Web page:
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How Authentic People Think

Authentic people develop thought that is sourced from time and space to be a reflection of who they are.

As a person in leadership, you will be faced at some point with criticism of your leadership. In my case, the criticism came in the form of a personal attack against my character.

The following steps will lead you through the process of developing thoughts which reflect your authenticity:

  • Allow yourself to feel without demanding a reaction.

  • Give yourself space and time to think.

  • Develop your plan.

You will think through situations with clarity and focus.




The mindset of a person who lives with authenticity is clear and focused.


As a person in leadership, you will be faced at some point with criticism. In my case, the criticism came in the form of a personal attack against my character. Through digital messaging, an employee on their last day decided to share their thoughts about my character with several other employees. What they had not counted on was one of the employees bringing it to my attention. As I read the visible slander on the screen, I was hurt. I offer compassion and care to all members of my team. When our office shut down during the Covid pandemic, I took food to employees who needed some help. My husband and I have loaned tools, given furniture and provided what we could to anyone on our team in need. This particular employee now blasting my character had been the recipient of our care numerous times.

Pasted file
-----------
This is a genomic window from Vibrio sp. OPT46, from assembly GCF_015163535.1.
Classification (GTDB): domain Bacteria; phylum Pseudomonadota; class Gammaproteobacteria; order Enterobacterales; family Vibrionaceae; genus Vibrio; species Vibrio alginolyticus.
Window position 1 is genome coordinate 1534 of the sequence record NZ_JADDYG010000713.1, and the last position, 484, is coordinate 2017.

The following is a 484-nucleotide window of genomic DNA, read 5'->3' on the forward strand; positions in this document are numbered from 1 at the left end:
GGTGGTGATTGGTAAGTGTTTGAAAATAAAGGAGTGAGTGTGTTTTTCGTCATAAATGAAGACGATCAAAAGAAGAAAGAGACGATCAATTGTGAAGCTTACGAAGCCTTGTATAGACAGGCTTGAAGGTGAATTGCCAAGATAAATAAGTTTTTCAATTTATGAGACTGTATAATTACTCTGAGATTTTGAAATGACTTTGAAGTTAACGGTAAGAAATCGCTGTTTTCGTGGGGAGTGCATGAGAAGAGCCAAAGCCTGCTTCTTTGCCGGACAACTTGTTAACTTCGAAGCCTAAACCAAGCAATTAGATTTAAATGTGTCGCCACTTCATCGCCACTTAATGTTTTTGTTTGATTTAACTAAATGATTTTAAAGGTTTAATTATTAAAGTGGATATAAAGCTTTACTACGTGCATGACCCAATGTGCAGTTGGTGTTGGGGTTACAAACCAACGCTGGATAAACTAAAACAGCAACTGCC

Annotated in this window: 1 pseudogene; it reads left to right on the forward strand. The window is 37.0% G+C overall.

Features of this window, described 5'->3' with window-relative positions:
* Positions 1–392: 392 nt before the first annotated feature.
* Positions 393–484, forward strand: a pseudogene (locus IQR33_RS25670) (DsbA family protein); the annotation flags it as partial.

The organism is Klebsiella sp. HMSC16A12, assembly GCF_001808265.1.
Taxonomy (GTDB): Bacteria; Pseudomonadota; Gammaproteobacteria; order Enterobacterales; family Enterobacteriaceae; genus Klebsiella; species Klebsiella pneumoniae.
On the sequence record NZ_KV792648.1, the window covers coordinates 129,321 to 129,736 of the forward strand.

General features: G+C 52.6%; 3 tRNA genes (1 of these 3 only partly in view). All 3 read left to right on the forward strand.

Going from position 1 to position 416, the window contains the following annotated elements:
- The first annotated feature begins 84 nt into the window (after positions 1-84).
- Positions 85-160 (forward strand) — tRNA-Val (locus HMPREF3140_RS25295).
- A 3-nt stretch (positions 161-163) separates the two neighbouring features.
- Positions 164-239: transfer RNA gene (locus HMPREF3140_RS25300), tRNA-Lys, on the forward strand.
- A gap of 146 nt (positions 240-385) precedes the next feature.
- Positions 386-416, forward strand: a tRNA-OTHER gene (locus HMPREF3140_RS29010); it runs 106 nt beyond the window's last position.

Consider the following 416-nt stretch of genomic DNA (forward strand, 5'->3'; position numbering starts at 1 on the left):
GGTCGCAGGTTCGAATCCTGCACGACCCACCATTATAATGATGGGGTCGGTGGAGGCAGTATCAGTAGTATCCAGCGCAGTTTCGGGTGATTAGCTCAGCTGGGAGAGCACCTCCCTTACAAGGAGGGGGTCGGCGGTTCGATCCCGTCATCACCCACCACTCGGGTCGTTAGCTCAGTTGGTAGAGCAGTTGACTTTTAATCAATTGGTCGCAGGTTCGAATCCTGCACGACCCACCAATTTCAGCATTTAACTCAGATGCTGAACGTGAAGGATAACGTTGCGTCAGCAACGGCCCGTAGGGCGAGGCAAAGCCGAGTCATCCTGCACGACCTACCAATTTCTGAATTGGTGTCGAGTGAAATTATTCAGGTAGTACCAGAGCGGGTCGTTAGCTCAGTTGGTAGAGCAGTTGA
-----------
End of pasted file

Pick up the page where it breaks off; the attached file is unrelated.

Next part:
The personal work on my own mindset doesn’t insulate me from hurt. It does, however, allow me to see the bigger picture. This overview is never the first internal response. When faced with the hurt of this employee’s words, my internal defensive army began to prepare for battle. The values which govern our daily living will be what is revealed in moments of hurt, disappointment and grief. To allow these values to emerge, it requires a slower process than what most of us typically give in these situations. Rather than speeding through the highway of emotions racing to get to the accident ahead, we must treat the situation like a Sunday drive. Look around, see what is happening around you and notice what you are feeling as you drive through the scenery of the situation.


Looking at the critical message, I was able to feel the hurt and see what was happening around me. I considered the hurt or anger this employee must have felt to pick up the weapon of words and use it so intentionally against me. I also thought of the injustice against me. I thought how sad it was that this employee didn’t consider how their former colleagues would feel to receive such a message and have to decide what to do next. The position that these employees were placed in was probably not considered by the disgruntled one. I took time to consider the impact this event had on me as well as others. My curiosity allowed me to see the possibility of unmet expectations. I moved out of the need for anything fair and just and into compassion and a resolution to remain authentic in my leadership style. All of these thoughts were generated, noticed and allowed to pass by as I sat with the moment. There was no life or death decision needing to be made and my response to this could decide if the situation was diffused or incited. The choice I made came from my value of caring for my employees and caring for myself. Engaging in a battle costs every soldier something. I determined no additional losses would be taken that day. I chose to remain grounded in who I know myself to be. The battle would end there.

Allow yourself to feel without demanding a reaction.


We cannot deny ourselves the privilege of feeling.